In partnership with Sheffield Hallam University

Getting ready for becoming a student is an exciting time, but first things first: try not to get carried away in the packing phase. “I wouldn’t purchase too many things before arriving,” says Dapo Adaramewa, Sheffield Hallam University Students' Union President. “Get a feel for the accommodation, a brand new city and university before deciding what's necessary.”

Then in the weeks to come, remember to take advantage of one of the more unique aspects of the university experience, says Adaramewa. “The Students’ Union is run by students for students, in order to help them leave university with more than just a degree. There are a whole range of activities to get involved in, from sports to international volunteering opportunities.”

Before you sign up for the Harry Potter and Gin Soc (which is real), read up on any information your university sends you about your course and suggested reading. “You might find a sample timetable for your course as well as information about Induction Week," says to Philip Ryland, associate dean for student experience within the Faculty of Management at Bournemouth University, "all of which is designed to ease your transition into study at the university.”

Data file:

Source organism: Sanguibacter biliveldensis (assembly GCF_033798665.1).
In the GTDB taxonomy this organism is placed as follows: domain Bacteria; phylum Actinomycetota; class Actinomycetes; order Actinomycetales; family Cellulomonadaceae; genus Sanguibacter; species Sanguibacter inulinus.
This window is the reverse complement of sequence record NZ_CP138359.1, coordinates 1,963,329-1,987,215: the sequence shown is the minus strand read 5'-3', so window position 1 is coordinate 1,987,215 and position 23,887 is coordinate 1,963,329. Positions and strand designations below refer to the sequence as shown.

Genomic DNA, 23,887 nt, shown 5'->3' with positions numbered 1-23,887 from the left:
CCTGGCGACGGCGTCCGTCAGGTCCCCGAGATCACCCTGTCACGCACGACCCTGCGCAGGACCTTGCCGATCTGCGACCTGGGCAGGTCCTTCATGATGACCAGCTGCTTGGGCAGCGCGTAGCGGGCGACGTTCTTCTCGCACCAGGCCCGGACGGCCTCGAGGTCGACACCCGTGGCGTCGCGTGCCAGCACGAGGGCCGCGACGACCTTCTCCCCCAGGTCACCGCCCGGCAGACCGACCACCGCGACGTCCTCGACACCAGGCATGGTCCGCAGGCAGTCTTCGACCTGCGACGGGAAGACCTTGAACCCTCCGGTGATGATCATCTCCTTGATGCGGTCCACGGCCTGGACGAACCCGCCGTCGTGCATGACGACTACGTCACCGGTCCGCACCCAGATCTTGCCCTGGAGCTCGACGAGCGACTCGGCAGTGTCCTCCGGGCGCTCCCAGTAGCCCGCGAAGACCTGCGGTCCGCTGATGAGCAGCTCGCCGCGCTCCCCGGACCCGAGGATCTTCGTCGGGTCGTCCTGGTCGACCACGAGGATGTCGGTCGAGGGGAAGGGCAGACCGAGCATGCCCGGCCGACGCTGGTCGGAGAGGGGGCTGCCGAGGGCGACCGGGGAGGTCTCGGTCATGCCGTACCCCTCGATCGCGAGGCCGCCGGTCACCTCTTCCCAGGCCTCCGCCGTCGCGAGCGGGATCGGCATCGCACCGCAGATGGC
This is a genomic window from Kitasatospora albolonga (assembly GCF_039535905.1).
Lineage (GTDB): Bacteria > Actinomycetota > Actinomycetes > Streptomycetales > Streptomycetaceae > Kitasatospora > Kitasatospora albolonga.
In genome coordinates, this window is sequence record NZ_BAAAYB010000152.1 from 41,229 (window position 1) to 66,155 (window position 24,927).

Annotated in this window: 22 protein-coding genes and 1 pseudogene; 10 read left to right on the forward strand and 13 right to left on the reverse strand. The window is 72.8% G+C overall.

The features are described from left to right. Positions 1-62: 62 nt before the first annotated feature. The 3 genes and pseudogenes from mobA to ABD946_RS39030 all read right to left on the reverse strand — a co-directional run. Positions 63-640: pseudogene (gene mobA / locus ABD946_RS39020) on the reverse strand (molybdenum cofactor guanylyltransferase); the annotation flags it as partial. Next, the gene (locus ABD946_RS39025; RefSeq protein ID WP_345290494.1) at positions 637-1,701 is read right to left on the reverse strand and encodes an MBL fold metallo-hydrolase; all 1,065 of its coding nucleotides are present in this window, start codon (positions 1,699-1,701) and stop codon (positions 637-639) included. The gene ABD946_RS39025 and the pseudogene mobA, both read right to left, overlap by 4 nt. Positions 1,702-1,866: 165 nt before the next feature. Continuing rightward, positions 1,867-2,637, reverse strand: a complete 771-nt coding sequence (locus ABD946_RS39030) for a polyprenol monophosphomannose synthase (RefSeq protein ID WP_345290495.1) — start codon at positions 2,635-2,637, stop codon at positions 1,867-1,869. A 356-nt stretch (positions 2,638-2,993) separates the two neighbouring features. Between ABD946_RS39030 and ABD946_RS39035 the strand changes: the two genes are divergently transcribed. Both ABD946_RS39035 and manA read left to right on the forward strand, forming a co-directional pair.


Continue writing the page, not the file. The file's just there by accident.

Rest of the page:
Rebecca Byng has just finished the Multimedia Journalism course at Bournemouth and adds that social media is another useful ally. “I looked on the official Facebook pages for my course, halls and arrivals – lots of people were asking about things I wanted to know and the answers were really helpful.”

You might also want to brush up on some life skills. Knowing how to budget is vital, says Joanne Goodman, Vice President at Birmingham City University’s Students’ Union, as is cooking. “If you currently don’t know how to use a toaster or a microwave then make sure you do when you move in,” she says. “Also practice being independent and learn to clean, and how to wash and iron clothes.”

Independence is the word when it comes to university-level study, too, according to Professor Sharon Clarke, director of teaching and learning at Manchester Business School. “Students need to be prepared to take ownership of their learning,” she says. This means managing your time but also recognising when and how you learn best and asking for support when needed. “Students should make the best use of feedback on their work and approach university lecturers for help.”

For your final preparations, it's time for the to-do list. “It's the most important thing,” says Alice Hobby, a first year English Literature student at University of Roehampton. “Include things like getting a student bank account, making an appointment with the doctor for your jabs and buying course books.”

Then it's all about being open-minded and getting involved, says Hobby. “Enjoy fresher's week for what it is - a chance to make the most of your new independence and have the best time you can.”

Comments